Silicon Valley Hasn’t Embraced Trump. But It’s Wavering on Biden

The June fundraiser set off alarm bells suggesting that a new political movement needed to be accounted for, but little in the records of its organizers suggests deep fealty to MAGA doctrine. Palihapitiya has supported Democrats in the past and is currently CEO of Hustle, a peer-to-peer texting platform for progressives. Sacks has spent most of the 2024 election raising money for nearly every candidate running besides Biden or Trump. The Purple Good Government PAC, which is predominantly funded by Sacks, has donated money to congressional candidates across the political spectrum, and last year Sacks made donations in support of Ron DeSantis, Robert F. Kennedy Jr., and Dean Phillips, among other candidates. Sacks has also previously said that Trump should be disqualified from holding office as a result of his behavior on January 6, years before his recent endorsement.

Other influential Silicon Valley figures and donors with well-known right-wing affinities like Peter Thiel and Elon Musk have, so far, decidedly stayed out of the race. (Thiel announced last fall that he would not be funding any candidacies this cycle; Musk has suggested that he could endorse a candidate later on in the cycle and that he was “leaning away” from Biden.)

A WIRED analysis of campaign contributions, meanwhile, suggests that the venture industry is, if anything, more Democratic-leaning this cycle than it has been in the past. The top 20 firms that have, along with their employees, donated the most money have given about two dollars to Democrats to every one they’ve given Republicans—higher than the average over the past 10 cycles.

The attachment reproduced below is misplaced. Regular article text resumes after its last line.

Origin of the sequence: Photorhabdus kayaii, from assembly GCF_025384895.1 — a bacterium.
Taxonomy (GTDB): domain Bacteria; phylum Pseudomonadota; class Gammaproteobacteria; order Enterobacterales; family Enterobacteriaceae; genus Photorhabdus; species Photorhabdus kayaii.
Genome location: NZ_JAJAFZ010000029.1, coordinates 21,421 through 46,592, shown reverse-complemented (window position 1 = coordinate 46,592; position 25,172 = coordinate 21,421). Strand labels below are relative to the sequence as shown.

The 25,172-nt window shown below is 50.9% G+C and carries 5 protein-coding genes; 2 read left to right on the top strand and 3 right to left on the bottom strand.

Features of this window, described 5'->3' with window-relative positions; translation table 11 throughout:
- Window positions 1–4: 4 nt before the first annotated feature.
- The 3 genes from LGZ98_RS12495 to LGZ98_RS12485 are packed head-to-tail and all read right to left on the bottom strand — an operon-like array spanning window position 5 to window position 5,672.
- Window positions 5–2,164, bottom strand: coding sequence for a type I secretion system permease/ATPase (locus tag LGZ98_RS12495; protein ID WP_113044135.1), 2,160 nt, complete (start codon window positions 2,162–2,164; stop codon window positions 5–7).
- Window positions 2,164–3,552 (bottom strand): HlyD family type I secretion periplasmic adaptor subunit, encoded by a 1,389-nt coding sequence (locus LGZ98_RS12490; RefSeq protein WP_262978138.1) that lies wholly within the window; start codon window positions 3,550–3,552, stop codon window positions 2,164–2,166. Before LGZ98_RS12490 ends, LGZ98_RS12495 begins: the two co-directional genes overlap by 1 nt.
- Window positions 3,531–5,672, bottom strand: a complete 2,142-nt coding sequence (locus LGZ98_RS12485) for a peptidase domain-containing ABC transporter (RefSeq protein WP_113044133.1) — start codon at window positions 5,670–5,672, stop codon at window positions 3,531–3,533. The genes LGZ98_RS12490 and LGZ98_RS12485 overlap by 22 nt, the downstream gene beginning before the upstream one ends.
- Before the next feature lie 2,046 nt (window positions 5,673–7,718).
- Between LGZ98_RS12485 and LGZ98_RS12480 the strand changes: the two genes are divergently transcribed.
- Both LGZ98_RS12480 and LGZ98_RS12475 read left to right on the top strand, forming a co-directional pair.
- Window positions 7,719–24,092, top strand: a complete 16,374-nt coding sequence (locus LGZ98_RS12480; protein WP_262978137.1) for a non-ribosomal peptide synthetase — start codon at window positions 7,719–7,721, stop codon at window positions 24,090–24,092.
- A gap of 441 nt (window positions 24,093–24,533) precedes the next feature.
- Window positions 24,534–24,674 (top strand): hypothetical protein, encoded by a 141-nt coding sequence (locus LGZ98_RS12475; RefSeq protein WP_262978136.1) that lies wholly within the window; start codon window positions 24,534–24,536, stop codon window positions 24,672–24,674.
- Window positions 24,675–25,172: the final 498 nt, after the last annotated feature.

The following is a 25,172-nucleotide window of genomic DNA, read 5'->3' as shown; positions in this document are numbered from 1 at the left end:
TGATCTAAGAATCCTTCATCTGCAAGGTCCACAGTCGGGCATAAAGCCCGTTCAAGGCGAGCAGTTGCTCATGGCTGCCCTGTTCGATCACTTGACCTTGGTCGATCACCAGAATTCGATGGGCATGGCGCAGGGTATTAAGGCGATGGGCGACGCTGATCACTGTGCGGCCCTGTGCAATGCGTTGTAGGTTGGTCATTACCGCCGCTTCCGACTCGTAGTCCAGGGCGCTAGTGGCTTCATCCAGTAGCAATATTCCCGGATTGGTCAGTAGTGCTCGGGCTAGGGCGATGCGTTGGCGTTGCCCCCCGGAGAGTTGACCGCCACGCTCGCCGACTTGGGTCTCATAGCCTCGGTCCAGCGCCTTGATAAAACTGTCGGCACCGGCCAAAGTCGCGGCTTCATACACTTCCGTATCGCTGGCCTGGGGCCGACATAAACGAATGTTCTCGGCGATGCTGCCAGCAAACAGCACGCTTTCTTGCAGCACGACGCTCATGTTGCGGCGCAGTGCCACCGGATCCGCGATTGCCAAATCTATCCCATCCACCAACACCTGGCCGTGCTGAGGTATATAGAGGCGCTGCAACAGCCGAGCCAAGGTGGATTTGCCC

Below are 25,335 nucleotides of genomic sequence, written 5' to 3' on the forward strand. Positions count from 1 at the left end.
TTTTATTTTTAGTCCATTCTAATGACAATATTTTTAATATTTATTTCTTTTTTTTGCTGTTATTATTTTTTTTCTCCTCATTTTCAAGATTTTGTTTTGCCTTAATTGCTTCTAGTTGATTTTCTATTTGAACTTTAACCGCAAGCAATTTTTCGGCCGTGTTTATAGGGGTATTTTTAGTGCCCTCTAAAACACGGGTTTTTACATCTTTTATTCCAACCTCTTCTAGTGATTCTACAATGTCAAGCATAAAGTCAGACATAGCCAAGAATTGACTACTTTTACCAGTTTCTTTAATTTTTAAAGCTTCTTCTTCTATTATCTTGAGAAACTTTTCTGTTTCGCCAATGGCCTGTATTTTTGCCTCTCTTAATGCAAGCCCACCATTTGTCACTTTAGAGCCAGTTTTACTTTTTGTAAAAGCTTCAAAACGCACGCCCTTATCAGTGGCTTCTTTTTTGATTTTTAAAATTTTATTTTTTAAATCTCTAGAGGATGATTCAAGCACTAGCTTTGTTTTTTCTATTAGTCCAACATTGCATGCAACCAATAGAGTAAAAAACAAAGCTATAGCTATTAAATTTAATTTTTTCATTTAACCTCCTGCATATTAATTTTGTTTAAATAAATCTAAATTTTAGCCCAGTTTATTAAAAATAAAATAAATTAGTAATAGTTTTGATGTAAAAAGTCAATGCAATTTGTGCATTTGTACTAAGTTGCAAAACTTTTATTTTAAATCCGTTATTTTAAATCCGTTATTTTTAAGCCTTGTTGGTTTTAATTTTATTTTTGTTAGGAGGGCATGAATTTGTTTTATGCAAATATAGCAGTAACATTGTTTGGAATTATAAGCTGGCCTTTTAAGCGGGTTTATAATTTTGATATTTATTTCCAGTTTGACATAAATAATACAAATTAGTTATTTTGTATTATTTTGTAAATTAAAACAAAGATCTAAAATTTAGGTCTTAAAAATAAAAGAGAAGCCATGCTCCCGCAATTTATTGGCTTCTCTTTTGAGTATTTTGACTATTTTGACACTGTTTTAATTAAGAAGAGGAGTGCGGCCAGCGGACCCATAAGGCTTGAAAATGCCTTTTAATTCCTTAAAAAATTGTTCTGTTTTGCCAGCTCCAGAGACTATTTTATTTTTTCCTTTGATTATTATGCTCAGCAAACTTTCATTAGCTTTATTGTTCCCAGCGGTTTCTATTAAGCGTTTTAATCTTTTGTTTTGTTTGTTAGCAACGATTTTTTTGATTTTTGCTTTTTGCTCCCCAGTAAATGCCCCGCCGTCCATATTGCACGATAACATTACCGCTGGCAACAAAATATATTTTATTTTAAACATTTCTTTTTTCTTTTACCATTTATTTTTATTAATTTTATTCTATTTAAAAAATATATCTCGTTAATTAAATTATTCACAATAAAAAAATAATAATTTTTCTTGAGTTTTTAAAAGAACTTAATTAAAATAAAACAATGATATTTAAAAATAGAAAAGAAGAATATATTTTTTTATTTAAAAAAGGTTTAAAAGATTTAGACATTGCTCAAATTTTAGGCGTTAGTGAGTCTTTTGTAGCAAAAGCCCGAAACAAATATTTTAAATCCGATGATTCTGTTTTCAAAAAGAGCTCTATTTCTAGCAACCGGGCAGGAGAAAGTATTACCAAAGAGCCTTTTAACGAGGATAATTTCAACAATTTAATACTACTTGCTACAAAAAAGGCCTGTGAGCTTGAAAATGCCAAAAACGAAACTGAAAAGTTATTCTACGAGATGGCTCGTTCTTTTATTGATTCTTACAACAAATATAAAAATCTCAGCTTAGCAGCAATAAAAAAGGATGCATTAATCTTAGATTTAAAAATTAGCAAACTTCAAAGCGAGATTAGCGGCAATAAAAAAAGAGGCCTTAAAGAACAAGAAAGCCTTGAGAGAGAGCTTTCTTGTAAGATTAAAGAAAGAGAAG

The one segment of the tech industry that has displayed a plurality of support for Republicans, if not Trump, has been the crypto industry. Key crypto leaders have long criticized the Biden administration over its plans to regulate the industry. While the major cryptocurrency PAC, Stand With Crypto, has declined to endorse a presidential candidate, its website says Trump and Kennedy are far better for the industry than Biden.

“Bitcoin lives at the intersection of finance and energy. [Trump] sees the value in that. He wants this new industry to grow and thrive here,” says Brian Morgentstern, head of public policy at Riot Platforms, a bitcoin infrastructure company and former Trump administration Treasury Department official. “And the other side of this has been the Biden administration’s approach to the industry, which seems to be to regulate first and ask questions later.”

While the crypto industry’s roots lie in Silicon Valley, it is just a small part of the greater tech ecosystem.

“We are conflating the Silicon Valley crew with people who are, you know, like the crypto bro crew with the people who are Fortune 500 CEOs,” Lucy Caldwell, founder of Mockingbird Lab, says. “It’s all getting jumbled, and any one of them wants to tell you that they speak for this sea change in favor of MAGA, regardless of whether they do or don’t.”

“The crypto industry is all about the economics on this stuff,” Hoffman says. “We’ll sort out if it’s Biden, but we can buy influence with Trump. So I think there’s a big move from the crypto side to being pro-Trump.”

Biden’s recent debate performance has worked to spook a group of Silicon Valley megadonors, including Laurene Powell Jobs and Ron Conway. According to The New York Times, one Silicon Valley donor called off a future fundraiser for Biden because of the debate. But instead of considering moving their support to Trump, they’ve discussed how to intervene in Biden’s nomination.

“I have seen some emails from people in Silicon Valley who said, ‘I’m not going to donate more until I have more confidence,’” Hoffman told WIRED. “Part of the reason why you hear such a loud, like, ‘Oh Biden should release his delegates and kind of open up the convention’ is because people are so frenetic about the dangers of Trump winning.”

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